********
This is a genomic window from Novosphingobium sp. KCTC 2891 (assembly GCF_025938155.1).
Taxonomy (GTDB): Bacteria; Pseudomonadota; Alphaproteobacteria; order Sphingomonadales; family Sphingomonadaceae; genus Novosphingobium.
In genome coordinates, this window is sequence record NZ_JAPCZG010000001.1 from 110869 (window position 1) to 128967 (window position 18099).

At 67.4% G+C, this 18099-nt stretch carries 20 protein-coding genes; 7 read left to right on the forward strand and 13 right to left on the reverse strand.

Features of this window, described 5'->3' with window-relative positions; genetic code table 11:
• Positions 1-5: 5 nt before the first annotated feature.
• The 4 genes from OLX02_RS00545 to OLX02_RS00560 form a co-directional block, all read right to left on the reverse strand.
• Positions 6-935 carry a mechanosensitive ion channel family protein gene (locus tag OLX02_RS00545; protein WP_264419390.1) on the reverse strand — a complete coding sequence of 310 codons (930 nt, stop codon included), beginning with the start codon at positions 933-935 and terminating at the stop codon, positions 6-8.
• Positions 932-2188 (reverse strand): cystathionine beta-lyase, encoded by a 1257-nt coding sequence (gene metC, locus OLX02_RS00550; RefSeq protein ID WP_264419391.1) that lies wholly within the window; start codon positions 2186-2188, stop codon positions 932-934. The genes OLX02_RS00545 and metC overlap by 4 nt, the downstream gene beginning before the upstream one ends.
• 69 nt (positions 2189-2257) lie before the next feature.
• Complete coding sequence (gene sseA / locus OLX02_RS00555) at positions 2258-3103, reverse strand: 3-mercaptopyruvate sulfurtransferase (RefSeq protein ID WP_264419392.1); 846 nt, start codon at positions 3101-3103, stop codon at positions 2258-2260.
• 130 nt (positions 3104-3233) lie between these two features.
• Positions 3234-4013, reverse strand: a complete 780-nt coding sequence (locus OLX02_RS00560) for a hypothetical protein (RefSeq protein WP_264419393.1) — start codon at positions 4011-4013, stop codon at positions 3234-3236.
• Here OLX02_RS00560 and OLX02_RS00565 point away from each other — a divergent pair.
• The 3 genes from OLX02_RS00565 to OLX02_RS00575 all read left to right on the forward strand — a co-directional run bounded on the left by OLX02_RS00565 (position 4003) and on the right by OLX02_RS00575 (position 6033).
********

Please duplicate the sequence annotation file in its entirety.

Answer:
This is a genomic window from Novosphingobium sp. KCTC 2891 (assembly GCF_025938155.1).
Taxonomy (GTDB): Bacteria; Pseudomonadota; Alphaproteobacteria; order Sphingomonadales; family Sphingomonadaceae; genus Novosphingobium.
In genome coordinates, this window is sequence record NZ_JAPCZG010000001.1 from 110869 (window position 1) to 128967 (window position 18099).

At 67.4% G+C, this 18099-nt stretch carries 20 protein-coding genes; 7 read left to right on the forward strand and 13 right to left on the reverse strand.

Features of this window, described 5'->3' with window-relative positions; genetic code table 11:
• Positions 1-5: 5 nt before the first annotated feature.
• The 4 genes from OLX02_RS00545 to OLX02_RS00560 form a co-directional block, all read right to left on the reverse strand.
• Positions 6-935 carry a mechanosensitive ion channel family protein gene (locus tag OLX02_RS00545; protein WP_264419390.1) on the reverse strand — a complete coding sequence of 310 codons (930 nt, stop codon included), beginning with the start codon at positions 933-935 and terminating at the stop codon, positions 6-8.
• Positions 932-2188 (reverse strand): cystathionine beta-lyase, encoded by a 1257-nt coding sequence (gene metC, locus OLX02_RS00550; RefSeq protein ID WP_264419391.1) that lies wholly within the window; start codon positions 2186-2188, stop codon positions 932-934. The genes OLX02_RS00545 and metC overlap by 4 nt, the downstream gene beginning before the upstream one ends.
• 69 nt (positions 2189-2257) lie before the next feature.
• Complete coding sequence (gene sseA / locus OLX02_RS00555) at positions 2258-3103, reverse strand: 3-mercaptopyruvate sulfurtransferase (RefSeq protein ID WP_264419392.1); 846 nt, start codon at positions 3101-3103, stop codon at positions 2258-2260.
• 130 nt (positions 3104-3233) lie between these two features.
• Positions 3234-4013, reverse strand: a complete 780-nt coding sequence (locus OLX02_RS00560) for a hypothetical protein (RefSeq protein WP_264419393.1) — start codon at positions 4011-4013, stop codon at positions 3234-3236.
• Here OLX02_RS00560 and OLX02_RS00565 point away from each other — a divergent pair.
• The 3 genes from OLX02_RS00565 to OLX02_RS00575 all read left to right on the forward strand — a co-directional run bounded on the left by OLX02_RS00565 (position 4003) and on the right by OLX02_RS00575 (position 6033).